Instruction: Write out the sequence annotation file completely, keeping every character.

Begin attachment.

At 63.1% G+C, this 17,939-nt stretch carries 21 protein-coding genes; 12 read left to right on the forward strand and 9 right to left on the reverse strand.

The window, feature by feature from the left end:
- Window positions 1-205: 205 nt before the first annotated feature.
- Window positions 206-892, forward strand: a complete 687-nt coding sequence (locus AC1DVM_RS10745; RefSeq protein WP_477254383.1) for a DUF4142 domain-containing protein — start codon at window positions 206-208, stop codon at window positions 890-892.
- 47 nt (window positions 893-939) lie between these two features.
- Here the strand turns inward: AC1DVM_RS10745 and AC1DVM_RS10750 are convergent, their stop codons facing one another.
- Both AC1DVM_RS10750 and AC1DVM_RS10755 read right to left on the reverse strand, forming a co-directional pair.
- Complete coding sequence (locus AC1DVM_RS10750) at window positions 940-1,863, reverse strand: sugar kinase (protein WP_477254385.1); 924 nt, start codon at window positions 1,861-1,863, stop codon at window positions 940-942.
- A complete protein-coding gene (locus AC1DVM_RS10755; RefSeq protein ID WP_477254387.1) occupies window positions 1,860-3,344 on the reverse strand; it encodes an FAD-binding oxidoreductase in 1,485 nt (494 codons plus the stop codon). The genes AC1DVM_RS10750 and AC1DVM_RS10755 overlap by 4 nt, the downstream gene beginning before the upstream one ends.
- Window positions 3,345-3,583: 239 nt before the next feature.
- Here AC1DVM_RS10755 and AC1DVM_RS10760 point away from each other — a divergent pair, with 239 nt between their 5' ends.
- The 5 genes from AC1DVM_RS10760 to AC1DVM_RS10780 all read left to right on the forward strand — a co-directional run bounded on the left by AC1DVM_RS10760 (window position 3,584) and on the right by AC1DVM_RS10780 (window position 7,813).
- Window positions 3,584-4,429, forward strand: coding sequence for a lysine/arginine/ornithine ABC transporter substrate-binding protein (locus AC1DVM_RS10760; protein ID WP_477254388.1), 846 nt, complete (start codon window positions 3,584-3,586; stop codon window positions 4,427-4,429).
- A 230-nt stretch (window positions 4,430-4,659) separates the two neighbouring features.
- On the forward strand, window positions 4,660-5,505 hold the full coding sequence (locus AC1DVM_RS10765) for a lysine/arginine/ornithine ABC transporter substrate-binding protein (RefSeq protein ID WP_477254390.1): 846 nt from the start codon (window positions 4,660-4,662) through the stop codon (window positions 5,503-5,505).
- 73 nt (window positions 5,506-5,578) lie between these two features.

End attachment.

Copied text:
At 63.1% G+C, this 17,939-nt stretch carries 21 protein-coding genes; 12 read left to right on the forward strand and 9 right to left on the reverse strand.

The window, feature by feature from the left end:
- Window positions 1-205: 205 nt before the first annotated feature.
- Window positions 206-892, forward strand: a complete 687-nt coding sequence (locus AC1DVM_RS10745; RefSeq protein WP_477254383.1) for a DUF4142 domain-containing protein — start codon at window positions 206-208, stop codon at window positions 890-892.
- 47 nt (window positions 893-939) lie between these two features.
- Here the strand turns inward: AC1DVM_RS10745 and AC1DVM_RS10750 are convergent, their stop codons facing one another.
- Both AC1DVM_RS10750 and AC1DVM_RS10755 read right to left on the reverse strand, forming a co-directional pair.
- Complete coding sequence (locus AC1DVM_RS10750) at window positions 940-1,863, reverse strand: sugar kinase (protein WP_477254385.1); 924 nt, start codon at window positions 1,861-1,863, stop codon at window positions 940-942.
- A complete protein-coding gene (locus AC1DVM_RS10755; RefSeq protein ID WP_477254387.1) occupies window positions 1,860-3,344 on the reverse strand; it encodes an FAD-binding oxidoreductase in 1,485 nt (494 codons plus the stop codon). The genes AC1DVM_RS10750 and AC1DVM_RS10755 overlap by 4 nt, the downstream gene beginning before the upstream one ends.
- Window positions 3,345-3,583: 239 nt before the next feature.
- Here AC1DVM_RS10755 and AC1DVM_RS10760 point away from each other — a divergent pair, with 239 nt between their 5' ends.
- The 5 genes from AC1DVM_RS10760 to AC1DVM_RS10780 all read left to right on the forward strand — a co-directional run bounded on the left by AC1DVM_RS10760 (window position 3,584) and on the right by AC1DVM_RS10780 (window position 7,813).
- Window positions 3,584-4,429, forward strand: coding sequence for a lysine/arginine/ornithine ABC transporter substrate-binding protein (locus AC1DVM_RS10760; protein ID WP_477254388.1), 846 nt, complete (start codon window positions 3,584-3,586; stop codon window positions 4,427-4,429).
- A 230-nt stretch (window positions 4,430-4,659) separates the two neighbouring features.
- On the forward strand, window positions 4,660-5,505 hold the full coding sequence (locus AC1DVM_RS10765) for a lysine/arginine/ornithine ABC transporter substrate-binding protein (RefSeq protein ID WP_477254390.1): 846 nt from the start codon (window positions 4,660-4,662) through the stop codon (window positions 5,503-5,505).
- 73 nt (window positions 5,506-5,578) lie between these two features.